Managing the Migraine Monster

Posted on January 17th, 2013 by in Healthy Living

It’s said by many spiritual folks that we choose everything in our lives, from relationships to accidents to riches to illnesses. Depending whom you ask, we choose things for reasons unconscious (we’re trying to heal a childhood wound); metaphysical (we’re working out a past-life issue); psychological (we’re looking for power/safety/validation/etc.); or all of the above. Though this feels mostly true to me, it doesn’t necessarily make certain “choices” clear or more navigable. And as my sometimes self-hating psyche knows too well, there’s a line between exploring this idea of choice in a gentle, curious way that helps us take responsibility and heal, and using it to blame and beat ourselves silly.

These are some of the many things I think about when I’m enjoying one of my more intriguing life choices: migraine headaches. Despite yoga, drinking plenty of water, being mindful of triggers, getting acupuncture, etc., I get about four to six a month. They come on as a twinge—in my neck, head, and/or brain—and sometimes they pass, subtle as they came. And sometimes they build—to a dull throbbing, deep nausea, and slurred speech. When that happens, if I don’t pop a prescription pill ASAP, the migraine explodes, usually out both ends (sorry), for three to six highly unpleasant hours.

Those many minutes—which stretch out a looooong time—give me a lot of time to practice yoga. Not the hatha kind (movement is usually excruciating), but the BRFWA kind. That’s short for Breathe, Relax, Feel, Watch, and Allow, a central part of the Kripalu Yoga curriculum. While curled on the bathroom floor, sucking on ice while melting another cube on my burning face, I rotate, in a jumbled, semi-conscious way, through all five of those to get through:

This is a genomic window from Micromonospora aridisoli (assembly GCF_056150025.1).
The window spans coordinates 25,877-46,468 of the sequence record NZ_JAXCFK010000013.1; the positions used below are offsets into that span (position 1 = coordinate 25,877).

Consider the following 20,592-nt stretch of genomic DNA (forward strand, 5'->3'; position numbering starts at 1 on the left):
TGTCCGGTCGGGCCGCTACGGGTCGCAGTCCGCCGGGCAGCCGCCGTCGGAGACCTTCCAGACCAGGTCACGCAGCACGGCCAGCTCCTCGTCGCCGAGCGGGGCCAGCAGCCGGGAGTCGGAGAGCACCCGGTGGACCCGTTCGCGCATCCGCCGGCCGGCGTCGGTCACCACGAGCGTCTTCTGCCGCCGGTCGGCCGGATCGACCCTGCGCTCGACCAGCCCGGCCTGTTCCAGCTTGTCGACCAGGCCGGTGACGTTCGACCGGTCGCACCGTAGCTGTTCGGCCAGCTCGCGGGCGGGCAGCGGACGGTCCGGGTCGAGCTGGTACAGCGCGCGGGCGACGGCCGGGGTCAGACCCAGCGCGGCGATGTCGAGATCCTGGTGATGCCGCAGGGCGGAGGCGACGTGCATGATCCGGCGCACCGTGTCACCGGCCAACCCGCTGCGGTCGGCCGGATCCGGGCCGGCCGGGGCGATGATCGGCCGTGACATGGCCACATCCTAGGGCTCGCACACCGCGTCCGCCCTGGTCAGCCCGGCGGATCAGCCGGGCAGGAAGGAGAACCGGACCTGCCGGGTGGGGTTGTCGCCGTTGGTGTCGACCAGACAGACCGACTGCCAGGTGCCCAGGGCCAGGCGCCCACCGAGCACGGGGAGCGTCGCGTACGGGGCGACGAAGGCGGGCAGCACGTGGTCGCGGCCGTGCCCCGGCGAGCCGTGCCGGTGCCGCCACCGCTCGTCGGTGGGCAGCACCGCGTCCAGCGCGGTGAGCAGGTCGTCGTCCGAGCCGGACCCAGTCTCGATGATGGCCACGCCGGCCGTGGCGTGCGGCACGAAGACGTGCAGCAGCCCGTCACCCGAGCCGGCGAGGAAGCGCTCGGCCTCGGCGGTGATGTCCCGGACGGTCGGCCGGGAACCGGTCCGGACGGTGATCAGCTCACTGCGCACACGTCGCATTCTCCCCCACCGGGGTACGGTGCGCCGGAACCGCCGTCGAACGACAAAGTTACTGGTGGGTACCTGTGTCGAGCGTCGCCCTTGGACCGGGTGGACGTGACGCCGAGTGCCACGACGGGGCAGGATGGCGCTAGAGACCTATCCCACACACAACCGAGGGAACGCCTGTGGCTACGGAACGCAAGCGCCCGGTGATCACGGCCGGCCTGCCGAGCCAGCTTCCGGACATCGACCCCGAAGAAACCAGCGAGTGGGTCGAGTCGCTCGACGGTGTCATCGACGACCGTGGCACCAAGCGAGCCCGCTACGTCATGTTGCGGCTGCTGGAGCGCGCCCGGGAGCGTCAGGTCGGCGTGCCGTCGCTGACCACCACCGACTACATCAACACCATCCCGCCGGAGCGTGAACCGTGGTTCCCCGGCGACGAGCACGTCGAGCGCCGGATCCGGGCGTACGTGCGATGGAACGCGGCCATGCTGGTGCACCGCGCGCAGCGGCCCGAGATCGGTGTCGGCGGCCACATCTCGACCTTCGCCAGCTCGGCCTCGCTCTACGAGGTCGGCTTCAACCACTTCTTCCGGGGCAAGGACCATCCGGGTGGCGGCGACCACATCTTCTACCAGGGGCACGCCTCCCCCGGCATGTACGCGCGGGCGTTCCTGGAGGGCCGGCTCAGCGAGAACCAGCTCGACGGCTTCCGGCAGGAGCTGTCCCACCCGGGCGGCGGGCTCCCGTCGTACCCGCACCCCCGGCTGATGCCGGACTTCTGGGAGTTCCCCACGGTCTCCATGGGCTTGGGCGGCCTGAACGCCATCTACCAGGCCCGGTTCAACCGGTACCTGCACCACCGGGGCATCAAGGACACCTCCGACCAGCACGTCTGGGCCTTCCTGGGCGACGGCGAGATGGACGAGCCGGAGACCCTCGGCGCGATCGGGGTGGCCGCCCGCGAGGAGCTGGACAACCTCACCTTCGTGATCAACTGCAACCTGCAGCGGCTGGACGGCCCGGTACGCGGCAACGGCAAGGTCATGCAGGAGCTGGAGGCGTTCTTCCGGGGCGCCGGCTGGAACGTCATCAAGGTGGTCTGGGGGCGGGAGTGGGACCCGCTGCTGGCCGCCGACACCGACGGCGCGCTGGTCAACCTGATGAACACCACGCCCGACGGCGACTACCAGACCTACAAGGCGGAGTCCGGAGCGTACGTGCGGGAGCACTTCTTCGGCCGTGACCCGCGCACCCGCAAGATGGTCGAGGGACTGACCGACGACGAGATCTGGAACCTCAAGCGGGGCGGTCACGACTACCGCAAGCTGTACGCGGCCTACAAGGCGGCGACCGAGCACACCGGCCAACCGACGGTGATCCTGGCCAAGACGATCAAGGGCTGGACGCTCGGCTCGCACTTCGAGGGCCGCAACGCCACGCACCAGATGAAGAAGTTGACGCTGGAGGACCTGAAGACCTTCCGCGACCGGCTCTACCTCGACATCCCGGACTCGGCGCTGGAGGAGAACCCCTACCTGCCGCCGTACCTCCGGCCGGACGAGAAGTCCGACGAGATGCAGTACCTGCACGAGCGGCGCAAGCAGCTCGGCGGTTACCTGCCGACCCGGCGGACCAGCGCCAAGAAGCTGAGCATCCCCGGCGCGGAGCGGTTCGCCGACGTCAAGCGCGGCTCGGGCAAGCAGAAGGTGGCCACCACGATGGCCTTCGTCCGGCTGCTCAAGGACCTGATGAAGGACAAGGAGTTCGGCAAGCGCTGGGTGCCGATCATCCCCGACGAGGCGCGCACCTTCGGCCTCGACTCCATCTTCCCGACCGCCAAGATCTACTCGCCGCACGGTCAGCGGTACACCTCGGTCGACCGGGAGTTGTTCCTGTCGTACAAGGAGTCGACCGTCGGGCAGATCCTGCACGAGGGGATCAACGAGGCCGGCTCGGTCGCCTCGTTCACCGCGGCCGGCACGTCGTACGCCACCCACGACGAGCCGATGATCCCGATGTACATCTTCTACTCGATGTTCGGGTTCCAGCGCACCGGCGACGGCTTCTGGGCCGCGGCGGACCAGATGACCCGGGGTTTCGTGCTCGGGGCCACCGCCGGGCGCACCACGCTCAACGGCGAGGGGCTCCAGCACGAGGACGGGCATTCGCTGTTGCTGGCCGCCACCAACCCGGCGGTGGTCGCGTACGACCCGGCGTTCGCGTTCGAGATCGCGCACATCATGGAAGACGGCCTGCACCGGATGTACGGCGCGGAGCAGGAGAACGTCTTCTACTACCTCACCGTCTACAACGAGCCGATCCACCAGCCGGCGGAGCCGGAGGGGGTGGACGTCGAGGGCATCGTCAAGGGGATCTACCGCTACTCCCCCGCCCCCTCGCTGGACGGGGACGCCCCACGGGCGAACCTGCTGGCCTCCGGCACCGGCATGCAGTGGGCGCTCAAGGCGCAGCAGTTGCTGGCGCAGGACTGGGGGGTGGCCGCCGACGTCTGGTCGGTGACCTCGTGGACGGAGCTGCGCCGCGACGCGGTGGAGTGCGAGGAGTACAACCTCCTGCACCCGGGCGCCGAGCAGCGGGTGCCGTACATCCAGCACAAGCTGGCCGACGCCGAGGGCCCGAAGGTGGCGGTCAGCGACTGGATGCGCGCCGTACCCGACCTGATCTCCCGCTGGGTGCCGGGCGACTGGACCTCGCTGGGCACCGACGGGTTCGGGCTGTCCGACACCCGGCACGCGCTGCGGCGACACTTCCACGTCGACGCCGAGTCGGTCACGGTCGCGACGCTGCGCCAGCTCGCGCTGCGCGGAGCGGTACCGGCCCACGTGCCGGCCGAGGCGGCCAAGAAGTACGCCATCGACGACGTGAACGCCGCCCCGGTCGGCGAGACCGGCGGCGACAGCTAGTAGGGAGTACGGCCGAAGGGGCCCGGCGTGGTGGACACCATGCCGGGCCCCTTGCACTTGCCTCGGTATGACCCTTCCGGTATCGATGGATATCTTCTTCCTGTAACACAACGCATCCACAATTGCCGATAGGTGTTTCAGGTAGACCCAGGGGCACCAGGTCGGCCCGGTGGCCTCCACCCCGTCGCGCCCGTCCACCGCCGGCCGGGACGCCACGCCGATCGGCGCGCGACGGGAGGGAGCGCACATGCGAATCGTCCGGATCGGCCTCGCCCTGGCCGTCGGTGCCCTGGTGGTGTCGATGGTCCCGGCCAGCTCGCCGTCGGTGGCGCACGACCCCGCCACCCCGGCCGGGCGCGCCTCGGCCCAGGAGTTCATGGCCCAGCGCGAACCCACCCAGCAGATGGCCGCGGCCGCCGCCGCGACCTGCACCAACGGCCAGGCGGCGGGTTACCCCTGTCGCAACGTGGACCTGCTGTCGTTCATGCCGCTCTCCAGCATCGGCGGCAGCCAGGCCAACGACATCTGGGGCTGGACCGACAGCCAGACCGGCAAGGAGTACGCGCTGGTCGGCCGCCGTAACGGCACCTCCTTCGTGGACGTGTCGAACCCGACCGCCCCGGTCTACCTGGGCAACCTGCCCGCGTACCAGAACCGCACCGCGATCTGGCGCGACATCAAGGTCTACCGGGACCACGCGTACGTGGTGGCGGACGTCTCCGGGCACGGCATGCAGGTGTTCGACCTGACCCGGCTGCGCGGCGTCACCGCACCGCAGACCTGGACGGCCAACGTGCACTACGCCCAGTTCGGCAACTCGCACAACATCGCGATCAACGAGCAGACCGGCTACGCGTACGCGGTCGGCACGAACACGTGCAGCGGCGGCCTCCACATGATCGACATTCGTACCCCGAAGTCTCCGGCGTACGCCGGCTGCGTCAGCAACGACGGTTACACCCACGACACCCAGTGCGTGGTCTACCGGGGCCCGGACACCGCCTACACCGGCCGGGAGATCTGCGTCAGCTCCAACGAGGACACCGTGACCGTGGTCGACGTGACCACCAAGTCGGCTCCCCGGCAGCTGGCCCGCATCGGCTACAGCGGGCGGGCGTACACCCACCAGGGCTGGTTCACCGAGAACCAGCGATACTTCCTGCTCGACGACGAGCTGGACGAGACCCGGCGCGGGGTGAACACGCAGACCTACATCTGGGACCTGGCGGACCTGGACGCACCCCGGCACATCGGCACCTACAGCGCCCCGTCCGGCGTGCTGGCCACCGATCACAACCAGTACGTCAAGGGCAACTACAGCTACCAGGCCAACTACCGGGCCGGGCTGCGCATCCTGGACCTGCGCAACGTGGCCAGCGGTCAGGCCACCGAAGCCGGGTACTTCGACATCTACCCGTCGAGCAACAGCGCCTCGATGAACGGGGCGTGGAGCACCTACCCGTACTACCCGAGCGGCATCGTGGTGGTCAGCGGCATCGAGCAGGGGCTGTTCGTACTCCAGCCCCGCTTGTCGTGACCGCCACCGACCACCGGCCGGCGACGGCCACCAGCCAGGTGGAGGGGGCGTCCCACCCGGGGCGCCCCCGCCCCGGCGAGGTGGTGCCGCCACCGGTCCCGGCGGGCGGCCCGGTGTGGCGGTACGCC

• I try to keep my breath slow, steady, and audible to mitigate the panic that inevitably ensues from one of these episodes; though I’ve never ended up hospitalized I fear I might. The breath anchors and softens me.
  • I relax as much of my mind and body as possible. My chill-out mantra is: It’s OK, it’s all OK.
  • I feel because there’s no choice. A migraine is nothing if not a smack in the face that says: FEEL ME! I’ve found I can over-feel, though. Recently I heard Buddhist teacher Sharon Salzberg relate a story in which even a hard-nosed meditation master said, “Don’t stay with pain for too long; it will exhaust you.” So true. I back off from diving into the direct pain hole extensively because stamina is key here, and over-feeling can jack up the pain.
  • I watch. Sort of. Calm watching might be the hardest thing during an acute, active pain thrashing. The witness is in the mind; the mind seems to be in the brain; and when my brain feels like it’s being stabbed repeatedly from inside with ice picks, it’s challenging to find that inner sight. During the ebbs, though, I sometimes notice enough things like blaming thoughts (this is because I ate that pizza—I am such an idiot) or fearful thoughts (this will never end), and can gently re-direct (I love you and you’re safe).
  • I allow. Because resisting makes the Migraine Monster fight harder. Because “letting go” doesn’t mean the pain improves, but it does mean that I move through it with less suffering and more grace.